Cardinals third baseman David Freese rushed into the clubhouse, holding a full bottle of water to chug and apologizing for keeping the assembled journalists waiting awhile after the game. Baseball’s drug-testers descended on him after the Cardinals’ 9-1 victory in Game 1 as they do around baseball this time of year and were waiting for a sample from him — and waiting and waiting and waiting.
He told them it could be a while before he delivered.
That’s something new this time of year.
“He’s St. Louis’ version of Mr. October, isn’t he?” ace Adam Wainwright asked.
Freese, the 2011 World Series MVP, had two hits and two RBIs in the Cardinals’ win against Pittsburgh at Busch Stadium. He poked a single down the first-base line for a hit that led to three runs for the Cardinals in their decisive seven-run third inning. An aggravating season for the third baseman that saw him finish with nine homers and a .262 average melted away as he returned to being one of the best playoff hitters around.
“I think when we won the division (title) that’s the best I’ve slept,” Freese said. “You grind it out and things can turn around. I had a frustrating year. But it takes a team to win a division and I was happy to be a part of it.”
Cardinals manager Mike Matheny gave Freese the final two days of the regular season off, holding him out of the lineup to rest and nurture the swing he found toward the end of the year. Matheny acknowledged that “five days might have seemed like a lot, but (in Game 1) it looked like that was about right.”
Freese’s single in the third inning extended his hitting streak to 10 games in the division series. His two RBIs tied Yadier Molina for the third-most postseason RBIs in club history, at 27. One game into his third October with the Cardinals, Freese trails only Albert Pujols (52) and Jim Edmonds (41).
He’s a .365 hitter with eight RBIs in 11 division series games.
The numbers say it, but he’s not ready to claim Wainwright’s nickname.
“He doesn’t need to be saying that,” Freese said.
Although it won’t be competition and it certainly won’t be thrown in anger, veteran ace Chris Carpenter will deliver one pitch this postseason for the Cardinals. General manager John Mozeliak asked the righty to throw the ceremonial first pitch of today’s Game 2 as a nod to his shutout in Game 5 of the 2011 NLDS against Philadelphia.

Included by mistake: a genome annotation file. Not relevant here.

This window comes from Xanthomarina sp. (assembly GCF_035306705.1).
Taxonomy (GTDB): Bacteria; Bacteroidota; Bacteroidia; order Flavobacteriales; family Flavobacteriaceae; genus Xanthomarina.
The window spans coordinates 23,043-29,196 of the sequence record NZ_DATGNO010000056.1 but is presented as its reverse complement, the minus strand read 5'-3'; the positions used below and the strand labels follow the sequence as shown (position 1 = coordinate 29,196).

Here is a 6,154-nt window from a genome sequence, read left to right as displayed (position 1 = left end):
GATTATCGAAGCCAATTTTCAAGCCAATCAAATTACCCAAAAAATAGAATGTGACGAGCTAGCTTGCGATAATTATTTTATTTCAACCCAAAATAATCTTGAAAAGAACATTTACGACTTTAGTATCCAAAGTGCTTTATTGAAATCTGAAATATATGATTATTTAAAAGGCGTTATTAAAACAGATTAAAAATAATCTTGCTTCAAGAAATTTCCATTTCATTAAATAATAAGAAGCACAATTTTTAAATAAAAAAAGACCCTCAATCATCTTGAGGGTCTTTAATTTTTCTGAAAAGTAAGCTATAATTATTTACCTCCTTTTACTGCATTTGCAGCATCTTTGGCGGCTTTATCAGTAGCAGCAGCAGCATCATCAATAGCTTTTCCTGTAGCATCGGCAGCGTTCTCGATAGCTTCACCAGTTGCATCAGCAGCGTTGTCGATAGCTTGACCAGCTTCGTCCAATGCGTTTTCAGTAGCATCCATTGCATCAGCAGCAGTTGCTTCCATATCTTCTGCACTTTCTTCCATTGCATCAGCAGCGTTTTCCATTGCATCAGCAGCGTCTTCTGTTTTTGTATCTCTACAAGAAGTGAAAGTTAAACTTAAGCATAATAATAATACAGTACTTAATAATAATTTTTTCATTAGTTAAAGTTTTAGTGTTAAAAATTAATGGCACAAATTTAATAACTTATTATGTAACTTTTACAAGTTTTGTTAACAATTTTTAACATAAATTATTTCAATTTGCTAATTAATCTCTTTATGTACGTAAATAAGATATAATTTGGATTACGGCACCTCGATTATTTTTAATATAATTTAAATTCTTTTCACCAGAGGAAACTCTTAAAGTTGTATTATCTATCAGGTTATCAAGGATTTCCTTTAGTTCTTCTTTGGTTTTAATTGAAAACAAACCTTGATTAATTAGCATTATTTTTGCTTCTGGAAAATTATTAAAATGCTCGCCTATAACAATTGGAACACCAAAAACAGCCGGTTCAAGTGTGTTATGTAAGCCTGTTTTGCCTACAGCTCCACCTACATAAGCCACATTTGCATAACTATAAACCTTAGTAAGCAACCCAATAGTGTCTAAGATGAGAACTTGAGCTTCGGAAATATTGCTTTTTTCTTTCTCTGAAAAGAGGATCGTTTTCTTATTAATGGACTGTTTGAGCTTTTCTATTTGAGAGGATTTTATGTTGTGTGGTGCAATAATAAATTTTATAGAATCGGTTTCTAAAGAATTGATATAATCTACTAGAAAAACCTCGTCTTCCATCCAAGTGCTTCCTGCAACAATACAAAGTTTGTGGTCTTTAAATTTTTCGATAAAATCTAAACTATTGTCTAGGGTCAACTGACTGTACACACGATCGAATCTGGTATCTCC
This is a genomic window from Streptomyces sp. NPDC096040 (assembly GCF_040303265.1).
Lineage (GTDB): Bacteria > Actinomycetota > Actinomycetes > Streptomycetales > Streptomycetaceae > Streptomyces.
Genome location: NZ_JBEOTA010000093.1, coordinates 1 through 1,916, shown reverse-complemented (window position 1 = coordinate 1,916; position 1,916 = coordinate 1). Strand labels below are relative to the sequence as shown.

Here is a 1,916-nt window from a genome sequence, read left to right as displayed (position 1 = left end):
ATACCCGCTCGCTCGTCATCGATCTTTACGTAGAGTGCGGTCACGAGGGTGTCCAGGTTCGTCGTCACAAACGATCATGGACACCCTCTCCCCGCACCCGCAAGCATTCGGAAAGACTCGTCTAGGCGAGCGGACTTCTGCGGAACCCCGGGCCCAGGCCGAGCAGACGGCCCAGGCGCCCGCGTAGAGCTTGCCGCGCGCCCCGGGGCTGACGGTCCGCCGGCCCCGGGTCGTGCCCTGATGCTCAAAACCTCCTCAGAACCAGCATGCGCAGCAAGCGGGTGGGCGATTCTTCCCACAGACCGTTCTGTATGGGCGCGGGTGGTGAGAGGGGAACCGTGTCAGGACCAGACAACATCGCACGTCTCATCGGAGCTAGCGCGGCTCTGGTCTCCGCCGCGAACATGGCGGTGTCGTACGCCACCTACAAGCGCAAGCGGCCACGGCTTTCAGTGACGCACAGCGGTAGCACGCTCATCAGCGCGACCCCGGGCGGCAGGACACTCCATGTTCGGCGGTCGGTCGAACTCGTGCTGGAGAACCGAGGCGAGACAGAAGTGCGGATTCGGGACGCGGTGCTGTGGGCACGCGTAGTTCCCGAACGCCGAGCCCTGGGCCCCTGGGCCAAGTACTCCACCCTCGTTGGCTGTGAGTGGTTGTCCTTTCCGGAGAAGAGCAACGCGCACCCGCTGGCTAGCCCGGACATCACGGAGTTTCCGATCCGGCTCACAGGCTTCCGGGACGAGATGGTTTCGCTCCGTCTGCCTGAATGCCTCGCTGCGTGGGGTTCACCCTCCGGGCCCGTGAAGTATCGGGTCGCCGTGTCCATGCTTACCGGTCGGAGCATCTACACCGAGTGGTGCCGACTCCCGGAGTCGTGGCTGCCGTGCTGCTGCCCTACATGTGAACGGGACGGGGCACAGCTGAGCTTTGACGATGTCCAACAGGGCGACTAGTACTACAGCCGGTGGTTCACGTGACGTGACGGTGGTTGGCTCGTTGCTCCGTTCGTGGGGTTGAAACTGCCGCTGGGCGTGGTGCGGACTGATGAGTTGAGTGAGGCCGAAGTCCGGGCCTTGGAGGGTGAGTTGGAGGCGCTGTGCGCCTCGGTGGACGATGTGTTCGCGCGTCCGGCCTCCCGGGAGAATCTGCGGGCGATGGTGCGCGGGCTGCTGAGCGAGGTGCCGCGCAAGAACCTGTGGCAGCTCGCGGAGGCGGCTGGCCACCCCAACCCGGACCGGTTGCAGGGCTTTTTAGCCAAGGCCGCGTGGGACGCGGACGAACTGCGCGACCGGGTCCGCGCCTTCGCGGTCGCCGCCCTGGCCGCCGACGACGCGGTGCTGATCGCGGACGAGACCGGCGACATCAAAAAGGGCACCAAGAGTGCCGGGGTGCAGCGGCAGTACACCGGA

Carpenter joked that he has some experience on the mound, “but not for a long time.”
The righty has missed this entire season and most of the past two seasons because of nerve trouble in his right shoulder that could end his career. He has dodged saying the word “retirement.” The Cardinals sought some way to honor the veteran, who has won more postseason games than any other Cardinals starter, but wanted to do so without the hint of finality.
It will be Carpenter’s first career ceremonial first pitch.
He’s not nervous.
“To be a part of the postseason as a bystander or a cheerleader, it’s a little different for me,” Carpenter said. “I’ll get warm. Hopefully, I’ll be able to get it there.”
ROOKIES GET TASTE
The eight-run win in Game 1 allowed Matheny to deploy his rookie relievers in their potential roles — Carlos Martinez in the eighth inning and Trevor Rosenthal in the ninth — and get rookie Kolten Wong his first postseason at-bat. Wong represents one of the Cardinals’ options off what is both a young and different bench from past postseasons.
With Allen Craig (foot) injured and Matt Adams in the starting lineup, the Cardinals lack thump from the bench. The non-starters on the roster are geared more toward late-game defensive replacements, like shortstop Pete Kozma, or speed merchants, like Adron Chambers or Wong. Shane Robinson has the most experience as a pinch hitter, and he had two of the bench’s collective four homers this season.
“We’ve had some different guys come in and be able to contribute and be that bench player,” Matheny said. “Has anybody really jumped into that role? Matt Adams did a nice job. (We) didn’t have anybody to really grab ahold of the position and say this is somebody we’re willing to go to on a consistent basis. Look at our lineup (and) there not a whole lot of time we’re going run into that situation.”
KELLY TO START GAME 3
One common thread through the three games the Cardinals won at PNC Park this season was a pitcher involved in them: Joe Kelly. The righty allowed a total of one run in 14 innings at Pittsburgh this season, and he collected two wins as a starter and pitched two scoreless innings in the Cardinals’ other victory. On Wednesday Matheny announced Kelly as the starter for the first game of the NLDS at PNC.
Major League Baseball and its broadcast partners announced that Game 3 of the Cardinals-Pirates NLDS will be 3:37 p.m. St. Louis time from PNC Park. … The Pirates set their final roster for the NLDS on Thursday morning, carrying John Buck as the backup catcher and Garrett Jones as lefthanded power off the bench. … The Cardinals claimed outfielder Joey Butler off waivers from Texas on Thursday morning. Butler, 27, appeared in eight games in the majors in 2013 and hit .291 with 12 homers at the Rangers’ Class AAA affiliate. The righthanded-hitting, versatile outfielder was removed from Texas’ 40-man roster to make room for outfielder Nelson Cruz after his PED-related suspension ended. … Pedro Alvarez’s home run was the first by a Pirates’ third baseman since 1979.